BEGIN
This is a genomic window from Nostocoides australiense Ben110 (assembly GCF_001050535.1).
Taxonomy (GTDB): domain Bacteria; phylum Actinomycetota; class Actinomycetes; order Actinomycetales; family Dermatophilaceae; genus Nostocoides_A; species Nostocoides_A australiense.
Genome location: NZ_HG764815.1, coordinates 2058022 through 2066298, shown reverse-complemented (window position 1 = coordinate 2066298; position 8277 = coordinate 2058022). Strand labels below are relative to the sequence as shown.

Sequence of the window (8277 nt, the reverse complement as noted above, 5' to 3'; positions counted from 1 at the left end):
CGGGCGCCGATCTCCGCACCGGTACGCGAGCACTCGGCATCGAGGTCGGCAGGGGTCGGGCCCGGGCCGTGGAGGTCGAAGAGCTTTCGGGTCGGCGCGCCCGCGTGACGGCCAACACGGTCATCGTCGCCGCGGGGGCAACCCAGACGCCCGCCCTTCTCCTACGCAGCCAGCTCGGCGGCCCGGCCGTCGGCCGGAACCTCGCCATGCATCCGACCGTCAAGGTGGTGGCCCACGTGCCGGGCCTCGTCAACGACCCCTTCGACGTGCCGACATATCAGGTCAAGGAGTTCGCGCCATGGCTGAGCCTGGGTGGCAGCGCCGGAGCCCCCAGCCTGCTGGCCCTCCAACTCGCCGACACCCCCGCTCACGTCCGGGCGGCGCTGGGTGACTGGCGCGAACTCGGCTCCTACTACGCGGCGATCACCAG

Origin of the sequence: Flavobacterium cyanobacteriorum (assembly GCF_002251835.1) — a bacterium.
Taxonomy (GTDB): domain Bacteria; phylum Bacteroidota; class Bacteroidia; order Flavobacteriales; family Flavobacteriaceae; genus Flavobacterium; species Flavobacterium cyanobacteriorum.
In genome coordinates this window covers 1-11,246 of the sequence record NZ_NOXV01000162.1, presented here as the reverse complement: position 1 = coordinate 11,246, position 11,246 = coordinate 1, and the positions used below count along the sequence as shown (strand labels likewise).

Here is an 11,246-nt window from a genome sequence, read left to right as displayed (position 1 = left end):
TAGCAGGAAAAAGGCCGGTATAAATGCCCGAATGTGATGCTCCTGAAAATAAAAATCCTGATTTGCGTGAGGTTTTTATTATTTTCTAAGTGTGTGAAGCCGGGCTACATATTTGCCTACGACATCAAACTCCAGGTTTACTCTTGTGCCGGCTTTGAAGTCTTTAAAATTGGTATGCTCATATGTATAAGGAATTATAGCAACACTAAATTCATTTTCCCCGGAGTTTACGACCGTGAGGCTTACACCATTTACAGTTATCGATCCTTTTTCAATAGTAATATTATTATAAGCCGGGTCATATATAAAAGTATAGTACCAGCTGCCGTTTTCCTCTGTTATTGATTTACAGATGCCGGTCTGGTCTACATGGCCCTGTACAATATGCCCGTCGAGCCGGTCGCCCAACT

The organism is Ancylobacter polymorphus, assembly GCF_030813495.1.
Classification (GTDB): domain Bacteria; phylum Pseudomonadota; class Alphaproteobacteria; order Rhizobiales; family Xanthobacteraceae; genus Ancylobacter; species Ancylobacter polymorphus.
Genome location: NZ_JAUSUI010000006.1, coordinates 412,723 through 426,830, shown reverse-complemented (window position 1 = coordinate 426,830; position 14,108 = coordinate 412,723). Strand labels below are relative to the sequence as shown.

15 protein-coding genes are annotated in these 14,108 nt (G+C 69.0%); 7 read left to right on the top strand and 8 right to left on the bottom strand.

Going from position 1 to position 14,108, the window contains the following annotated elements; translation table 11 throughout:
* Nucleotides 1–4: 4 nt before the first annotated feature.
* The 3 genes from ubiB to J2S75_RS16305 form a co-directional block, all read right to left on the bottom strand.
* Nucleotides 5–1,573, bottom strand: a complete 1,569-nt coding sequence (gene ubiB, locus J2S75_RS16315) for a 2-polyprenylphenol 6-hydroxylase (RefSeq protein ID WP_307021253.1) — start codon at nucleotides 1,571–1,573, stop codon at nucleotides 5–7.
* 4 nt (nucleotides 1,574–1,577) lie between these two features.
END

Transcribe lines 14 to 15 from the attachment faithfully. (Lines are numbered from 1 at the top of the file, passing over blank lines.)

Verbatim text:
15 protein-coding genes are annotated in these 14,108 nt (G+C 69.0%); 7 read left to right on the top strand and 8 right to left on the bottom strand.

Going from position 1 to position 14,108, the window contains the following annotated elements; translation table 11 throughout: